We’ve all been taught that the smallest particle of matter is an atom. From there the atom is divided into the neutron and proton, which are located in the nucleus, and electrons that spin continuously around in an orbit. As young and oblivious students, we let this information permeate our porous brains, and we dutifully write it down into our notebooks without much question. Yes, we are amazed by the seemingly trivial size of the building blocks of our existences, but our immature minds cannot actually wrap around an atom’s actual meaning.
As we grow older, and enter higher science classes, we are told that actually, electrons don’t move in an orbit, but instead they exist in a probability cloud. There is no way to know for sure where an electron will be and in which direction it is moving. It could be anywhere in the universe in relation to the nucleus it is associated with: it’s all based on how probability works. As much as humans claim to have harnessed the powers and laws of the universe, we really don’t know everything.
What are electrons made out of? Technically, they are fundamental particles, and are not “made Up” of anything. But if you go beyond that, what is the underlying material the makes up all matter? Eventually, we reach a point that cannot be shoved into physics equations and can no longer be calculated into mathematical certainty. Physics, which is the study of matter and its behavior through space in time, exists in predictability and black-and-white laws that can explain everything. But time and matter even real or is it just an illusion that is different for each individual person based on the reality that he or she is living in? Is this something physics can explain?
For example, take the wave-particle duality theorem. Since the start of the nineteenth century, many experiments have been done that have determined, to an absolute certainty, that light behaves like a wave. This belief was not questioned again until an unexplainable scientific catastrophe occurred almost 100 years later. Light was found to have the ability to transfer momentum (quantity based on the speed and mass of an object) to electrons, seemingly breaking both the laws of conservation of momentum and energy and even behaving as a particle too. That light unexplainably behaves as both a wave and a particle and seems to carry mass but also not carry mass is based wholly on the context in which it exists in and the reality that it is viewed from. Another example is relativity, which is Einstein’s idea that time can change based on the condition of the observer. Two events can happen seemingly simultaneously for one person, such as light traveling into eyeballs, but at different intervals for a person standing closer to one light source in relation to the other light source. Lastly, De Broglie’s idea, and subsequent experimentation, even put into question the existence of matter by stating that it can behave like a wave under certain conditions.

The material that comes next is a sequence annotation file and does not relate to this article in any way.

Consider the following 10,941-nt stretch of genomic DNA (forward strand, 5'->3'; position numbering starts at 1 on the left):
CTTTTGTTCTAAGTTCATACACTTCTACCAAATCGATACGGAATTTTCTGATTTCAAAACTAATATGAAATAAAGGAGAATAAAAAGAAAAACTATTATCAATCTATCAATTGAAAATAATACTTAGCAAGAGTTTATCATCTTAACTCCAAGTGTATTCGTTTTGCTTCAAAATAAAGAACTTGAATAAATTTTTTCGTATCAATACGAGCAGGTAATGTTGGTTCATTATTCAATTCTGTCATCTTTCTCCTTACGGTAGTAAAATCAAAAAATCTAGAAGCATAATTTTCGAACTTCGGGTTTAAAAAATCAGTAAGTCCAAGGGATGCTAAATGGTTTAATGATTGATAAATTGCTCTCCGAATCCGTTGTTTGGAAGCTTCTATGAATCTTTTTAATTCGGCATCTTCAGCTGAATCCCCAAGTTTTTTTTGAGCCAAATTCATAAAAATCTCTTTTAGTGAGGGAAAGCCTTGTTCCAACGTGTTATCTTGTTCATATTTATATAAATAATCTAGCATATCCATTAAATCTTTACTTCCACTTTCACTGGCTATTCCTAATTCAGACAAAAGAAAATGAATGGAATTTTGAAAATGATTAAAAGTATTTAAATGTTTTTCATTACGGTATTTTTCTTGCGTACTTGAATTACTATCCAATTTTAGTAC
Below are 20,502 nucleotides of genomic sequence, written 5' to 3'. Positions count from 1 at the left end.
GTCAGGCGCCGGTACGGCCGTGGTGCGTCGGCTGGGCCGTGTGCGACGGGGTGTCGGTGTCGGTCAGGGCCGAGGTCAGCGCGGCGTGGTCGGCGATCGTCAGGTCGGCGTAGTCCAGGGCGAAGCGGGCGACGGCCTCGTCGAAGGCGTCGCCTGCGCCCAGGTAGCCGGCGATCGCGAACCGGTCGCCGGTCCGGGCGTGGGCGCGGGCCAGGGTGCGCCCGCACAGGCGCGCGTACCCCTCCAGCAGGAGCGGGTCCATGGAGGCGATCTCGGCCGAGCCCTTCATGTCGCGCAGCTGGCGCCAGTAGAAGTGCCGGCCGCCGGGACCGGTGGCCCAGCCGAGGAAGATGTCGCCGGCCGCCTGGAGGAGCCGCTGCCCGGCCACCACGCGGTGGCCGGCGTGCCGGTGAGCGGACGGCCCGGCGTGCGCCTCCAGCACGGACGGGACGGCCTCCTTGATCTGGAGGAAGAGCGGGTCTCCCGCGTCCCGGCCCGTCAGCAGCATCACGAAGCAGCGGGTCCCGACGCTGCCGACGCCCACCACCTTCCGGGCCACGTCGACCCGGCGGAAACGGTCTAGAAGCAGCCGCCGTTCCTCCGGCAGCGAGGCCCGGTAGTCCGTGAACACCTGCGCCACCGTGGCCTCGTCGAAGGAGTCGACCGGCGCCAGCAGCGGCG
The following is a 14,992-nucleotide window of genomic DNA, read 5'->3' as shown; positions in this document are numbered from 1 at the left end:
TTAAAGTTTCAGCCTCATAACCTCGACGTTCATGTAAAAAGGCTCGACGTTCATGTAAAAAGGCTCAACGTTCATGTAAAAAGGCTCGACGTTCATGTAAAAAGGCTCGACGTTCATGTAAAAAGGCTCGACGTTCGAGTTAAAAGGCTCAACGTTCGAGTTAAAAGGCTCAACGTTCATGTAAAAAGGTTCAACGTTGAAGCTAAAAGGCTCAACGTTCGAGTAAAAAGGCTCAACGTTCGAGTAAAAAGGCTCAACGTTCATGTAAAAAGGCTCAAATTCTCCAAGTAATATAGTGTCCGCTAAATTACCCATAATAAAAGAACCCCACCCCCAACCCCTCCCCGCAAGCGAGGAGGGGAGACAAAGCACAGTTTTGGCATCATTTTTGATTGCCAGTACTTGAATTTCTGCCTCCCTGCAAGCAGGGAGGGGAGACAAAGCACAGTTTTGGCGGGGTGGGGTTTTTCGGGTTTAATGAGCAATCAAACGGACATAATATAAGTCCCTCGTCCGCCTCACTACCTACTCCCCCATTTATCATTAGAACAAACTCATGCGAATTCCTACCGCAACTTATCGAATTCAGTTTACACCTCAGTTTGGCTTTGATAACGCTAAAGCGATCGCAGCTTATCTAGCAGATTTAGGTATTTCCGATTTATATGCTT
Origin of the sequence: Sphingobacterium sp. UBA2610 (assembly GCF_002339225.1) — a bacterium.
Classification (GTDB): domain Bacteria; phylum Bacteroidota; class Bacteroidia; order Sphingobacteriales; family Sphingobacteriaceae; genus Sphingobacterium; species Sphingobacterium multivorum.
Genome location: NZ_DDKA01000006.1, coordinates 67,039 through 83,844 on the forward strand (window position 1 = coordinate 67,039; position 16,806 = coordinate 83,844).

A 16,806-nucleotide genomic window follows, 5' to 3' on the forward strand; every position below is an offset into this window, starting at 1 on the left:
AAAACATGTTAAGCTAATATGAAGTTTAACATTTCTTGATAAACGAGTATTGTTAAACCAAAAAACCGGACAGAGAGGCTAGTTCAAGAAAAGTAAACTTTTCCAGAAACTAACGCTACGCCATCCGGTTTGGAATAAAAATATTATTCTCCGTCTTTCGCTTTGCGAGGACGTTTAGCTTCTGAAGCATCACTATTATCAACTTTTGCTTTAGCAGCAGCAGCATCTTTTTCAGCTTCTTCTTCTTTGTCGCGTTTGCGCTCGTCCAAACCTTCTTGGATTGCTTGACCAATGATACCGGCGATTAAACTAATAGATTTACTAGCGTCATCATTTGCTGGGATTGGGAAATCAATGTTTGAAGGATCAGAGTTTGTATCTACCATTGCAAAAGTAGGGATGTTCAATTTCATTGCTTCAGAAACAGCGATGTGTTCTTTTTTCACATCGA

So what does all this mean for the concept of reality as well as the universal meaning of our existences in the universe? If something can be different for each individual person, does that mean we are all living in own illusions of how the world behaves around us? If, in essence, even our material bodies are just pulsating waves of energy, what does it say about the certainty of humanity? If the substances of our existences are not even real, what does it say about our determined adherence to materialistic pursuits as a way to define our worth? This is where philosophy comes in: to attempt to put into perspective these phenomena not empirically, but conceptually. What I love about philosophy is that it does not try to fit beliefs into a confirmation bias in order to make our perception of the world more understandable and comfortable. It is a realization of our complacency and a celebration of life in ambiguity. It’s a realization of the reality that there really is no reality, which is a juxtaposition that I find to be beautiful.
So what is the physics of reality? The answer is that the really is no physics currently available to explain it. Yes, physics can determine the amount of time it will take for a ball to land on the ground after it is thrown up in the air at such and such speed, but it fails at the questions that really matter. I find comfort in the idea that some aspects of our lives cannot be explained. It presents a place for the unknown and for a plethora of possibilities; because our life is not science.
If you would like to read one of my former posts in which I further delve into the meaning of reality from the philosophical standpoint, click here: Subjective Reality
(Both images have been taken from Google)